Introduction to the Song of Solomon

“Introduction to the Song of Solomon,” Old Testament Seminary Teacher Manual (2014)

“Song of Solomon,” Old Testament Seminary Teacher Manual

Introduction to the Song of Solomon

Why study this book?

The Joseph Smith Translation states, “The Songs of Solomon are not inspired writings” (quoted in Bible Dictionary, “Song of Solomon”).

Who wrote this book?

We do not know who wrote the Song of Solomon. “Whether Solomon is actually the author is doubtful” (Bible Dictionary, “Song of Solomon”).

When and where was it written?

We do not know when or where the Song of Solomon was written.

What are some distinctive features of this book?

The Song of Solomon is the only book in the standard works that is considered uninspired (see Bible Dictionary, “Song of Solomon”). When speaking to a group of seminary and institute teachers, Elder Bruce R. McConkie of the Quorum of the Twelve Apostles commented on each of the books in the Old Testament. When he came to this book he said, “The Song of Solomon is biblical trash—it is not inspired writing” (“The Bible, a Sealed Book,” in Teaching Seminary: Preservice Readings [Church Educational System manual, 2004], 127).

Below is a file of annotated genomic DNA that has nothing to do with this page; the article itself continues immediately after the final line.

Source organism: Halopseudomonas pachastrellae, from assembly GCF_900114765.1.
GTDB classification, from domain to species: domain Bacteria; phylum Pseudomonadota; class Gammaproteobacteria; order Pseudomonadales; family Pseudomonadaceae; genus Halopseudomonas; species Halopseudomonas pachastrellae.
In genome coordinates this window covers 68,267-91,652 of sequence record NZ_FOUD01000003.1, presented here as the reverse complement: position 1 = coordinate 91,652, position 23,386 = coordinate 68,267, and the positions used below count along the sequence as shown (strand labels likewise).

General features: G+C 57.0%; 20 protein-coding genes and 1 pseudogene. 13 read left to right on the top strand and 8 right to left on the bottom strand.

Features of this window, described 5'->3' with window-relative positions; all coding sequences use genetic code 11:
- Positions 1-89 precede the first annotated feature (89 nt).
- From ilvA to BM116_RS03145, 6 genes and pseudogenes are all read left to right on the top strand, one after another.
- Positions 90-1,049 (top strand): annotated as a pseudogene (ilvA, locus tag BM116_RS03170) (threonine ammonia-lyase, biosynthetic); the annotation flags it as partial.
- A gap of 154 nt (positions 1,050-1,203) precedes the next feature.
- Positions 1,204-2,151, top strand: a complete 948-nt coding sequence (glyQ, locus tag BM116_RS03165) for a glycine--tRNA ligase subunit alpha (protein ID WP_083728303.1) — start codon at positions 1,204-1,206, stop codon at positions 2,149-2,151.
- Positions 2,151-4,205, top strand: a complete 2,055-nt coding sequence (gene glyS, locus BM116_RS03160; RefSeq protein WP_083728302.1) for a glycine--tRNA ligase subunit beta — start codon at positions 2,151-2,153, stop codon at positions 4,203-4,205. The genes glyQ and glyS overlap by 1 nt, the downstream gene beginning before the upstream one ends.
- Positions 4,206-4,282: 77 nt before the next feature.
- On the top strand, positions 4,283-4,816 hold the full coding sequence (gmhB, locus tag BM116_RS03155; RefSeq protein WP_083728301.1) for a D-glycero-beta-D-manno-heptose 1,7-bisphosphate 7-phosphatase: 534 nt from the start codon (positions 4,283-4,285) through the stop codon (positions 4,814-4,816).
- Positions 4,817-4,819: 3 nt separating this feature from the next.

“[The Song of Solomon is] sometimes called Canticles (as in Latin) or Song of Songs (as in Hebrew). … Both Jews and Christians have at times been reluctant to accept it into the canon of scripture because of its romantic content but have permitted it on the basis of its being an allegory of God’s love for Israel and of the Church” (Bible Dictionary, “Song of Solomon”).


Song of Solomon 1–8 Poetry and songs of love and affection are presented.